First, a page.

Criminal Convictions Can Result in Serious Immigration Consequences
Criminal convictions are always accompanied with consequences.
Criminal convictions are always accompanied with consequences. However the consequence for immigrant visa-holders can be dire. Depending on the nature of the crimes committed, immigrants can face deportation, inadmissibility or other visa problems. Serious crimes that involve violence or deceitful conduct such as aggravated felonies or crimes of moral turpitude carry heavy penalties. Any visa holder that is facing criminal convictions should consult with an attorney to determine how the conviction will affect one’s stay in the United States.
to-protect-and-serve-542937-mWhile there are many different convictions carrying different degrees of seriousness and penalties, here are a few of the most serious convictions that can lead to deportation, inadmissibility or other consequences
Crimes of Moral Turpitude
A crime of moral turpitude is a phrase to describe a broad category of crimes, but generally is described as a crime that “shocks the conscience, ” is dishonest or is contrary to society’s rules of morality. These crimes include murder, manslaughter, kidnapping, fraud, and aggravated assault among others. This triggers deportation as well as inadmissibility into the United States
Aggravated felonies are a group of offenses added to the Immigration and Nationality Act that carry some of the harshest immigration consequences. The crimes in this category vary from murder to theft crimes and conspiracy. These harsh consequences could include deportation without a hearing, ineligibility for asylum, ineligibility for cancellation of removal and ineligibility for voluntary departure. A person convicted of an aggravated felony could also face permanent inadmissibility following departure from the United States and significant penalties for illegally re-entering the United States. This category also carries mandatory detention following release from custody.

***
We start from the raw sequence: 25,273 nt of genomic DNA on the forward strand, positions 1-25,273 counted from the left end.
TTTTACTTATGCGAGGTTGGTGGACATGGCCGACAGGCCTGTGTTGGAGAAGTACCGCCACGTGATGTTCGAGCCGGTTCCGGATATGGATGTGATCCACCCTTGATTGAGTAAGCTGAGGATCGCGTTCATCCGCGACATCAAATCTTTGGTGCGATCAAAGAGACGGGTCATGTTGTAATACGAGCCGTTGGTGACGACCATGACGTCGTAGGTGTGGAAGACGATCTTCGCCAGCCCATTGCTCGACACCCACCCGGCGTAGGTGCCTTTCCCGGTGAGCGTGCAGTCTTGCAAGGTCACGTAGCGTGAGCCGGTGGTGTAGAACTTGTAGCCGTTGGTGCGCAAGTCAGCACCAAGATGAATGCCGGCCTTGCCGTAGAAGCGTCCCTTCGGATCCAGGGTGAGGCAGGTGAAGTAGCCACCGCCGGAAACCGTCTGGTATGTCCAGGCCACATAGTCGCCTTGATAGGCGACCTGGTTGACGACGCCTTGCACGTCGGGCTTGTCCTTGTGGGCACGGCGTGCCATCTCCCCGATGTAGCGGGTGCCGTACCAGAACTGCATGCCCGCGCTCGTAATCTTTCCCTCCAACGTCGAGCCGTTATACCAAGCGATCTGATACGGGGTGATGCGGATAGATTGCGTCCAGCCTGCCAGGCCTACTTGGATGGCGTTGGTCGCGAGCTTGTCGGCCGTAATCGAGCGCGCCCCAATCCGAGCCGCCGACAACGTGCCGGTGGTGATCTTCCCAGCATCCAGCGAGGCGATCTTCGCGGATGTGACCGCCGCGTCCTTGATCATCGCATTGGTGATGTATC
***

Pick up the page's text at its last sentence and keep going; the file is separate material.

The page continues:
Any crime involving illegal purchase, sale, exchange, ownership or possession of a firearm can result in a deportation. This can be extended to the firearm accessories as well.
Crimes Against the State
Crimes against the United States or United States officers can result in deportation. These crimes include espionage, sabotage, treason, or conspiracy. Threats against the President also fall in this category.
Convictions of any domestic violence crimes can result in deportation. Child abuse, neglect and abandonment also can trigger deportation.
Violating a Protective Order
Protective Orders must be strictly complied with and a violation of the order can trigger deportation.
Fleeing an Immigration Checkpoint
Any immigrant that flees from an immigration checkpoint without complying with the checkpoint regulations is in violation of federal law and can cause deportation proceedings.
Falsifying important government documents such as visas, permits or other admission documents can result in deportation.
Controlled Substance Offenses
Drug offense are taken seriously and depending on the specific statute violated, can result in deportation or inadmissibility.
These are just some of the offenses that could result in deportation or other immigration consequences. There are many other crimes that can also affect visa status. Whenever a conviction occurs the visa holder should be aware that immigration status may be affected as well and should seek out guidance on this issue.
Immigration Consequences of Criminal Convictions, November 2010, Office of Immigration Litigation U.S. Dept. of Justice